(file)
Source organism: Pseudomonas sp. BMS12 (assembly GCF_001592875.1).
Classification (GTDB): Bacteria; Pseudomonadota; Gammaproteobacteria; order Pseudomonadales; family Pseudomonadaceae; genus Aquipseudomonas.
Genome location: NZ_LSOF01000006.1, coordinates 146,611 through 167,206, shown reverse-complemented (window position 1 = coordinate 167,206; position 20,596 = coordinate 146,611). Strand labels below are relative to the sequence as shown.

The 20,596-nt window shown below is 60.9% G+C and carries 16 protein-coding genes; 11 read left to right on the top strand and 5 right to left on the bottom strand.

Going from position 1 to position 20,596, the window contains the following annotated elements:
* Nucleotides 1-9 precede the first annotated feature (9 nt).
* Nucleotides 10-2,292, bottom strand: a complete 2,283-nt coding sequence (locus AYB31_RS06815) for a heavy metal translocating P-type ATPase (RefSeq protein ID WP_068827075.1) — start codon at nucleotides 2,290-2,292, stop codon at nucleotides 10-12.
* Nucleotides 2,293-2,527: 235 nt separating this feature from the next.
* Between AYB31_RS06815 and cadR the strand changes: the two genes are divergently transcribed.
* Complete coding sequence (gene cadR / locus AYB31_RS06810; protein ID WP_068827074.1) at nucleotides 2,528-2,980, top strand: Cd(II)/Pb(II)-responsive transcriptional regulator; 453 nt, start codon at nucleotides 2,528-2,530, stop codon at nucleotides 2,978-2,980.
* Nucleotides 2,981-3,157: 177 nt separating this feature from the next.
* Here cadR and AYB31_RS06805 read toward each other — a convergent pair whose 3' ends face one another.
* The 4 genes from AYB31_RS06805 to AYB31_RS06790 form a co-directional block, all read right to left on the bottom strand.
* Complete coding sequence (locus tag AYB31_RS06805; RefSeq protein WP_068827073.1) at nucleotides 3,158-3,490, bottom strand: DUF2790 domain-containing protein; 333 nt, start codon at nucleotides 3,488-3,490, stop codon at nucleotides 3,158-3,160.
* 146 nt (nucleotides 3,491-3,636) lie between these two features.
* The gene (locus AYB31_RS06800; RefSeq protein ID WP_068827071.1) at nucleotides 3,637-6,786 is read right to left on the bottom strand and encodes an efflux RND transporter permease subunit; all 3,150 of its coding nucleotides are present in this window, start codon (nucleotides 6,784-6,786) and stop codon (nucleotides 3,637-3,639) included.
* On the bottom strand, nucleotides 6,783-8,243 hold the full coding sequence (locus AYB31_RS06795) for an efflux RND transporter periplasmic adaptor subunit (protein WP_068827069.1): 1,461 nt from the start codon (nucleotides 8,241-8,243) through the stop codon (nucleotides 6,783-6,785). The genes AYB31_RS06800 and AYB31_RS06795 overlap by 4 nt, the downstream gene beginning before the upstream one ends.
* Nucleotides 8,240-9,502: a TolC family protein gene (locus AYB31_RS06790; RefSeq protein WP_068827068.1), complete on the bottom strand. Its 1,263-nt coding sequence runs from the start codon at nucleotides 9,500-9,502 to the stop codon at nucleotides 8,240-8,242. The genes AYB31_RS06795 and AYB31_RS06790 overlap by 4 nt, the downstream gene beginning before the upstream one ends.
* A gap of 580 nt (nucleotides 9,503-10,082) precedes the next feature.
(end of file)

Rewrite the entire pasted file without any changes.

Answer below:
Source organism: Pseudomonas sp. BMS12 (assembly GCF_001592875.1).
Classification (GTDB): Bacteria; Pseudomonadota; Gammaproteobacteria; order Pseudomonadales; family Pseudomonadaceae; genus Aquipseudomonas.
Genome location: NZ_LSOF01000006.1, coordinates 146,611 through 167,206, shown reverse-complemented (window position 1 = coordinate 167,206; position 20,596 = coordinate 146,611). Strand labels below are relative to the sequence as shown.

The 20,596-nt window shown below is 60.9% G+C and carries 16 protein-coding genes; 11 read left to right on the top strand and 5 right to left on the bottom strand.

Going from position 1 to position 20,596, the window contains the following annotated elements:
* Nucleotides 1-9 precede the first annotated feature (9 nt).
* Nucleotides 10-2,292, bottom strand: a complete 2,283-nt coding sequence (locus AYB31_RS06815) for a heavy metal translocating P-type ATPase (RefSeq protein ID WP_068827075.1) — start codon at nucleotides 2,290-2,292, stop codon at nucleotides 10-12.
* Nucleotides 2,293-2,527: 235 nt separating this feature from the next.
* Between AYB31_RS06815 and cadR the strand changes: the two genes are divergently transcribed.
* Complete coding sequence (gene cadR / locus AYB31_RS06810; protein ID WP_068827074.1) at nucleotides 2,528-2,980, top strand: Cd(II)/Pb(II)-responsive transcriptional regulator; 453 nt, start codon at nucleotides 2,528-2,530, stop codon at nucleotides 2,978-2,980.
* Nucleotides 2,981-3,157: 177 nt separating this feature from the next.
* Here cadR and AYB31_RS06805 read toward each other — a convergent pair whose 3' ends face one another.
* The 4 genes from AYB31_RS06805 to AYB31_RS06790 form a co-directional block, all read right to left on the bottom strand.
* Complete coding sequence (locus tag AYB31_RS06805; RefSeq protein WP_068827073.1) at nucleotides 3,158-3,490, bottom strand: DUF2790 domain-containing protein; 333 nt, start codon at nucleotides 3,488-3,490, stop codon at nucleotides 3,158-3,160.
* 146 nt (nucleotides 3,491-3,636) lie between these two features.
* The gene (locus AYB31_RS06800; RefSeq protein ID WP_068827071.1) at nucleotides 3,637-6,786 is read right to left on the bottom strand and encodes an efflux RND transporter permease subunit; all 3,150 of its coding nucleotides are present in this window, start codon (nucleotides 6,784-6,786) and stop codon (nucleotides 3,637-3,639) included.
* On the bottom strand, nucleotides 6,783-8,243 hold the full coding sequence (locus AYB31_RS06795) for an efflux RND transporter periplasmic adaptor subunit (protein WP_068827069.1): 1,461 nt from the start codon (nucleotides 8,241-8,243) through the stop codon (nucleotides 6,783-6,785). The genes AYB31_RS06800 and AYB31_RS06795 overlap by 4 nt, the downstream gene beginning before the upstream one ends.
* Nucleotides 8,240-9,502: a TolC family protein gene (locus AYB31_RS06790; RefSeq protein WP_068827068.1), complete on the bottom strand. Its 1,263-nt coding sequence runs from the start codon at nucleotides 9,500-9,502 to the stop codon at nucleotides 8,240-8,242. The genes AYB31_RS06795 and AYB31_RS06790 overlap by 4 nt, the downstream gene beginning before the upstream one ends.
* A gap of 580 nt (nucleotides 9,503-10,082) precedes the next feature.